8:12 AM PT -- A rep. for Travis provided an additional statement, "The timing of the Houston Police Department report’s release, coinciding with the launch of Travis Scott’s highly anticipated album, is anything but coincidental.
"Travis Scott and his team were, as anticipated, fully cleared of any wrongdoing associated with the Astroworld tragedy by a grand jury based on the very report released today. It is outrageous that HPD has chosen to resort to tactics that attempt to discredit Travis and his team, casting doubt on how the unfortunate events at Astroworld actually transpired while deflecting blame from their own critical failures.
"Travis's commitment to his audience's safety and well-being is well-documented. As reported countless times, he actively stopped the show three separate times. Contrary to the HPD report’s inaccuracies, the concert did end at the exact time communicated to Travis. Meanwhile, Houston police officers present at the event did not intervene during the unfolding situation. They were observed throughout the show standing by idly, buying merch and even filming the concert in its entirety.
"We encourage the Houston PD to make peace with the fact that Travis Scott and his team were found innocent of any wrongdoing and to focus on what really matters – making sure tragedies like Astroworld never occur again under their watch."
At least one of Travis Scott's attorneys believes Houston police intentionally timed the release of their report on the Astroworld tragedy ... in order to hurt sales of his new "Utopia" album.
Kent Schaffer tells TMZ ... it's no coincidence Houston's PD's full investigation report came out Friday, the same day as Travis' latest album.
Travis' lawyers says cops were well aware "Utopia" was dropping Friday -- it was highly publicized as Travis made an official announcement early in the week. Schaffer believes their motive for precisely timing the 1,266-page release was to hurt Travis' sales, and take some heat off law enforcement for not charging Travis with a crime.
For the record, Houston PD has said it is simply a "coincidence."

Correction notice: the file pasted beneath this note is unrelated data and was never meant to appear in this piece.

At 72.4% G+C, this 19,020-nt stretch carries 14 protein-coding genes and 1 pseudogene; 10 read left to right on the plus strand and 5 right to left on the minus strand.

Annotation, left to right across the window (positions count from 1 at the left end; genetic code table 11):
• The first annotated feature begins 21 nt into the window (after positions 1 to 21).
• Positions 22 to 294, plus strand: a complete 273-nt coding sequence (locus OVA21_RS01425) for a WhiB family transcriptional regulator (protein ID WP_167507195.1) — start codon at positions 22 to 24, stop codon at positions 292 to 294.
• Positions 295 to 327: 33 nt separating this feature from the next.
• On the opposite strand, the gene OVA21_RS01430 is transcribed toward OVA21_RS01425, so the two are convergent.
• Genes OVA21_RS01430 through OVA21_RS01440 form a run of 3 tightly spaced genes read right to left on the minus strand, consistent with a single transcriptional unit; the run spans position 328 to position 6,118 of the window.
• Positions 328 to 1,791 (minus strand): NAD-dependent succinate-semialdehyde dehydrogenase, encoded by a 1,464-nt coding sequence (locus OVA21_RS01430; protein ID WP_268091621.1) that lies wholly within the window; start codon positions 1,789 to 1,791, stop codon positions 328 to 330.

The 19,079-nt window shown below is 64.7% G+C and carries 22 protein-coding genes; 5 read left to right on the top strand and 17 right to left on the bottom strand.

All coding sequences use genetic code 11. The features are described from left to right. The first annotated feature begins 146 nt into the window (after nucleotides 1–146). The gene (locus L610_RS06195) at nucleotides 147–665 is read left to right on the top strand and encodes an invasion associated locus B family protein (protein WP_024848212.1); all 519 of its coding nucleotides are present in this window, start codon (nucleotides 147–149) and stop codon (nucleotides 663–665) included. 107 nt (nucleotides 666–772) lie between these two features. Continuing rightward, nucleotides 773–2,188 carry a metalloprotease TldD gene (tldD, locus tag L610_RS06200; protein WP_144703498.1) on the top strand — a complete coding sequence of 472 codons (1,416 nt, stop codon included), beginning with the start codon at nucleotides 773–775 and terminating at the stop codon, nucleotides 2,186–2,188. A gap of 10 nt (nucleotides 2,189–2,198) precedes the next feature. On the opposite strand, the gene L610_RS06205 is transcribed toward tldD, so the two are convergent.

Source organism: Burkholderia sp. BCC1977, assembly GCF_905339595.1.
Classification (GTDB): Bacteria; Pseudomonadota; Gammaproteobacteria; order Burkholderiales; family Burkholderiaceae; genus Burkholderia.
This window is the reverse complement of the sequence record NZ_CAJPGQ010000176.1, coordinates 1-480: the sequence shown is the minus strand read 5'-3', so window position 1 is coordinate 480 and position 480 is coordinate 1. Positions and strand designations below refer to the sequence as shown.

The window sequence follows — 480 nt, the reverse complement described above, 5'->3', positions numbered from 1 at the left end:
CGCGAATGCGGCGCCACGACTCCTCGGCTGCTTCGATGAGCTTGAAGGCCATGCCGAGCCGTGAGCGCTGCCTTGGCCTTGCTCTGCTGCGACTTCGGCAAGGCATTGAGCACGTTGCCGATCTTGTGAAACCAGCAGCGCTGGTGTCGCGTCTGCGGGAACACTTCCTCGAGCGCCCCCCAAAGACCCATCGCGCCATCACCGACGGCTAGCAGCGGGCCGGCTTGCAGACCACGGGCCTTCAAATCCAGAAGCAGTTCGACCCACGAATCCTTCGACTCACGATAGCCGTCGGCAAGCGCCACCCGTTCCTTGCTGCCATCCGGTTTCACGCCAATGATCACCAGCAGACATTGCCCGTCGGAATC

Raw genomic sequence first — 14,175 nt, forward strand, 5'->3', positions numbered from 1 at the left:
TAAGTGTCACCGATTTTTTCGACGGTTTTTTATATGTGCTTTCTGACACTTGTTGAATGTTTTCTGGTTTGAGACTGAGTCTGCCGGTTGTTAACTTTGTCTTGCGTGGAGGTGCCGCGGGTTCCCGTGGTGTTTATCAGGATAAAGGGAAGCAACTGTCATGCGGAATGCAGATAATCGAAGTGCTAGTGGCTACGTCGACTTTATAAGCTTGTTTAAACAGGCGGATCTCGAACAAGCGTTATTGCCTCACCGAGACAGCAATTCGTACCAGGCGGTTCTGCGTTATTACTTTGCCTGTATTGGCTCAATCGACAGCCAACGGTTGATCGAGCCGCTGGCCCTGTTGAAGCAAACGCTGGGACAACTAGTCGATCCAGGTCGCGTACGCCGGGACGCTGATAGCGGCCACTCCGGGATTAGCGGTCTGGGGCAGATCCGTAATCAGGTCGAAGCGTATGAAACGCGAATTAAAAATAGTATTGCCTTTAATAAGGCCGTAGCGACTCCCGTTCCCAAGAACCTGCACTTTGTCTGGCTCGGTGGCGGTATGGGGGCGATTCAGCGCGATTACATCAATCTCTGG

While Schaffer isn't buying that, he thinks the report won't have much impact on Travis' fans ... or hurt his album sales, for that matter.
Travis' lawyer is also pushing back on some of the report's contents ... including a statement from a security guard who claims he tried to get Travis' team to stop the show during Drake's set, but was told Drake had to finish first.
Schaffer flat out denies that, claiming all the crowd injuries happened 30 minutes before Drake hit the stage, but no one brought it to Travis' attention ... and he says police could have stopped the concert sooner if they wanted.
Travis told police he was told in his earpiece to stop the show after Drake left the stage ... and his attorney says Travis followed all directions and that's one reason he was not charged with a crime.
Travis' attorney says he was in communication with HPD throughout the investigation, which lasted over 18 months, and the opinions expressed to him were that police did not see any criminal liability on Travis' part.
That's exactly what a grand jury decided last month, refusing to indict the rapper for the 10 deaths at Astroworld. However, he's still facing several lawsuits from victims and families of victims.
Schaffer says the size and scope of the released documents is unusual ... and he thinks police wanted to show the public and the victims' families that they conducted a very thorough investigation.
Meanwhile, an attorney for a family whose child died at the concert tells TMZ ... "The release of this report only reminds the family about the terror, the devastation and the horror which took away their child. The feelings are mixed between sadness, anger and determination to continue pursuing justice regardless of whether it’s in a criminal courthouse or a civil courthouse."